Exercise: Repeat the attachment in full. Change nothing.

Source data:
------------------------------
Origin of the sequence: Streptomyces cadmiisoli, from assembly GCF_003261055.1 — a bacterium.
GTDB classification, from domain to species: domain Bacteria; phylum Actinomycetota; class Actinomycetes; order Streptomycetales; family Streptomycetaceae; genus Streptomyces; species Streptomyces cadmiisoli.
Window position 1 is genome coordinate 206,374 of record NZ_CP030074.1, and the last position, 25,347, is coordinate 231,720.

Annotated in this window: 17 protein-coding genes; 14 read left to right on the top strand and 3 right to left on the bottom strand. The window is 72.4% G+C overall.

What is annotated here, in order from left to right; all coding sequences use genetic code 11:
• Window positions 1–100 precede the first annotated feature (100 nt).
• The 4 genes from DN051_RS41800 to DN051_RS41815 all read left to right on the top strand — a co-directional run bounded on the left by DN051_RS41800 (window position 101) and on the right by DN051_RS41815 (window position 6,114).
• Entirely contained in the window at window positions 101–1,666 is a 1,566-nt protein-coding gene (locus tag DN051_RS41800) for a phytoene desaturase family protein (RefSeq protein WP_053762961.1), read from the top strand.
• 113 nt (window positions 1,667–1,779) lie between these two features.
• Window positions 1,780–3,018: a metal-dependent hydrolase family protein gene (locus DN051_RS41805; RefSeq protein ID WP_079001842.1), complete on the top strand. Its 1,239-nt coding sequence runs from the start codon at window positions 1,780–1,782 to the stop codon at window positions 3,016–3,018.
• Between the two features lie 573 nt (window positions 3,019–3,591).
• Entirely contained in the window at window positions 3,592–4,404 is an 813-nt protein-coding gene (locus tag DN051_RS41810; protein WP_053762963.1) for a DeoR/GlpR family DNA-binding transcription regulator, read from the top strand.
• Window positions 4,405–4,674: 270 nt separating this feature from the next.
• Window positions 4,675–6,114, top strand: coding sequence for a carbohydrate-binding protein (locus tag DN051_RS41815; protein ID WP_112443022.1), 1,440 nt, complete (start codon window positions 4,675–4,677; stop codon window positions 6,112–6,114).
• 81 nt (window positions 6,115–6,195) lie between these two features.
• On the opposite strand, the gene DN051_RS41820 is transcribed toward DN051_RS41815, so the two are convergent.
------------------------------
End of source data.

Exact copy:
Origin of the sequence: Streptomyces cadmiisoli, from assembly GCF_003261055.1 — a bacterium.
GTDB classification, from domain to species: domain Bacteria; phylum Actinomycetota; class Actinomycetes; order Streptomycetales; family Streptomycetaceae; genus Streptomyces; species Streptomyces cadmiisoli.
Window position 1 is genome coordinate 206,374 of record NZ_CP030074.1, and the last position, 25,347, is coordinate 231,720.

Annotated in this window: 17 protein-coding genes; 14 read left to right on the top strand and 3 right to left on the bottom strand. The window is 72.4% G+C overall.

What is annotated here, in order from left to right; all coding sequences use genetic code 11:
• Window positions 1–100 precede the first annotated feature (100 nt).
• The 4 genes from DN051_RS41800 to DN051_RS41815 all read left to right on the top strand — a co-directional run bounded on the left by DN051_RS41800 (window position 101) and on the right by DN051_RS41815 (window position 6,114).
• Entirely contained in the window at window positions 101–1,666 is a 1,566-nt protein-coding gene (locus tag DN051_RS41800) for a phytoene desaturase family protein (RefSeq protein WP_053762961.1), read from the top strand.
• 113 nt (window positions 1,667–1,779) lie between these two features.
• Window positions 1,780–3,018: a metal-dependent hydrolase family protein gene (locus DN051_RS41805; RefSeq protein ID WP_079001842.1), complete on the top strand. Its 1,239-nt coding sequence runs from the start codon at window positions 1,780–1,782 to the stop codon at window positions 3,016–3,018.
• Between the two features lie 573 nt (window positions 3,019–3,591).
• Entirely contained in the window at window positions 3,592–4,404 is an 813-nt protein-coding gene (locus tag DN051_RS41810; protein WP_053762963.1) for a DeoR/GlpR family DNA-binding transcription regulator, read from the top strand.
• Window positions 4,405–4,674: 270 nt separating this feature from the next.
• Window positions 4,675–6,114, top strand: coding sequence for a carbohydrate-binding protein (locus tag DN051_RS41815; protein ID WP_112443022.1), 1,440 nt, complete (start codon window positions 4,675–4,677; stop codon window positions 6,112–6,114).
• 81 nt (window positions 6,115–6,195) lie between these two features.
• On the opposite strand, the gene DN051_RS41820 is transcribed toward DN051_RS41815, so the two are convergent.